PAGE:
|US5364496 *||20 Aug 1993||15 Nov 1994||Hughes Aircraft Company||Highly durable noncontaminating surround materials for plasma etching|
|US5377071 *||25 Sep 1992||27 Dec 1994||Texas Instruments Incorporated||Sensor apparatus and method for real-time in-situ measurements of sheet resistance and its uniformity pattern in semiconductor processing equipment|
|US5400209 *||25 May 1994||21 Mar 1995||Texas Instruments Incorporated||In-situ real-time sheet resistance measurement system and method using an electrostatic chuck|
|US5421401 *||25 Jan 1994||6 Jun 1995||Applied Materials, Inc.||Compound clamp ring for semiconductor wafers|
|US5459546 *||28 Aug 1992||17 Oct 1995||Penn; Randy J.||Method and apparatus for accurate alignment of semiconductor wafers in photo printers|
|US5468344 *||26 Jan 1994||21 Nov 1995||Canon Kabushiki Kaisha||Method for manufacturing semiconductor devices|
|US5480530 *||8 Dec 1993||2 Jan 1996||Leybold Aktiengesellschaft||Mask for covering the margin of a disk-shaped substrate|
|US5513594 *||20 Oct 1993||7 May 1996||Mcclanahan; Adolphus E.||Clamp with wafer release for semiconductor wafer processing equipment|
|US5520784 *||31 May 1995||28 May 1996||Sony Corporation||Ultrasonic enhancement of aluminum step coverage and apparatus|
|US5554266 *||2 Jun 1995||10 Sep 1996||Kabushiki Kaisha Toshiba||Semiconductor device manufacturing apparatus|
|US5556472 *||30 May 1995||17 Sep 1996||Sumitomo Electric Industries, Ltd||Film deposition apparatus|
|US5556477 *||24 May 1995||17 Sep 1996||Leybold Aktiengesellschaft||Transport device for substrates to be coated in a vacuum coating system|
|US5641375 *||15 Aug 1994||24 Jun 1997||Applied Materials, Inc.||Plasma etching reactor with surface protection means against erosion of walls|
|US5695561 *||11 Dec 1995||9 Dec 1997||Sony Corporation||Disk tray used with an apparatus for forming a protective film on an optical disk|
|US5705080 *||6 Jul 1994||6 Jan 1998||Applied Materials, Inc.||Plasma-inert cover and plasma cleaning process|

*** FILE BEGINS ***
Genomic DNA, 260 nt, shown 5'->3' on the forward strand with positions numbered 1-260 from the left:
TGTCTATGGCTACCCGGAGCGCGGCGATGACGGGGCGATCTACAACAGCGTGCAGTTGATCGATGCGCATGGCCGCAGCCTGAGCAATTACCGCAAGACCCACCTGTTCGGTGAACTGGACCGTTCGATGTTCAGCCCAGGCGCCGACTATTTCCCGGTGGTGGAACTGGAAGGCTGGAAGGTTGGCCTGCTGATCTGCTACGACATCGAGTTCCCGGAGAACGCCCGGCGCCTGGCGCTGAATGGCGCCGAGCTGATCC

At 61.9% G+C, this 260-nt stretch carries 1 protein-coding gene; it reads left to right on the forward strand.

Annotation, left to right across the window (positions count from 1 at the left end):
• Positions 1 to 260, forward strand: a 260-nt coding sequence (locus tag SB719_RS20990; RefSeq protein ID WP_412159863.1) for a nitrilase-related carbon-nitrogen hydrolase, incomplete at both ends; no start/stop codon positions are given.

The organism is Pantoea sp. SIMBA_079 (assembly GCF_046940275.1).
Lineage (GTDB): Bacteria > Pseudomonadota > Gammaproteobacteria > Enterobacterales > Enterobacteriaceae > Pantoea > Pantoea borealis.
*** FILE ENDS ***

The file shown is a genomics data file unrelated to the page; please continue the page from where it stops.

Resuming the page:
|US5791895 *||15 Feb 1995||11 Aug 1998||Novellus Systems, Inc.||Apparatus for thermal treatment of thin film wafer|
|US5810931 *||30 Jul 1996||22 Sep 1998||Applied Materials, Inc.||High aspect ratio clamp ring|
|US5810936 *||10 Jun 1996||22 Sep 1998||Applied Materials, Inc.||Plasma-inert cover and plasma cleaning process and apparatus employing same|
|US5814196 *||8 Apr 1993||29 Sep 1998||Conner Peripherals, Inc.||Apparatus and method for high throughput sputtering|
|US5822842 *||10 Oct 1995||20 Oct 1998||Leybold Aktiengesellschaft||Method for masking a disk shaped substrate|
|US5842690 *||13 Dec 1996||1 Dec 1998||Samsung Electronics Co., Ltd.||Semiconductor wafer anchoring device|
|US5890269 *||19 Dec 1997||6 Apr 1999||Advanced Micro Devices||Semiconductor wafer, handling apparatus, and method|
|US5925226 *||19 Mar 1997||20 Jul 1999||Tokyo Electron Limited||Apparatus and method for clamping a substrate|
|US5974654 *||7 May 1998||2 Nov 1999||Matsushita Electric Industrial Co., Ltd.||Printed board positioning method|
|US6076585 *||2 Mar 1998||20 Jun 2000||Motorola, Inc.||Method of manufacturing a semiconductor device and apparatus therefor|
|US6158951 *||10 Jul 1998||12 Dec 2000||Asm America, Inc.||Wafer carrier and method for handling of wafers with minimal contact|
|US6176931||29 Oct 1999||23 Jan 2001||International Business Machines Corporation||Wafer clamp ring for use in an ionized physical vapor deposition apparatus|
|US6187134 *||9 Jul 1999||13 Feb 2001||The Board Of Trustees Of The Leland Stanford Junior University||Reusable wafer support for semiconductor processing|
|US6190518 *||20 Jul 1993||20 Feb 2001||Advanced Micro Devices, Inc.||Device for reducing plasma etch damage and method for manufacturing same|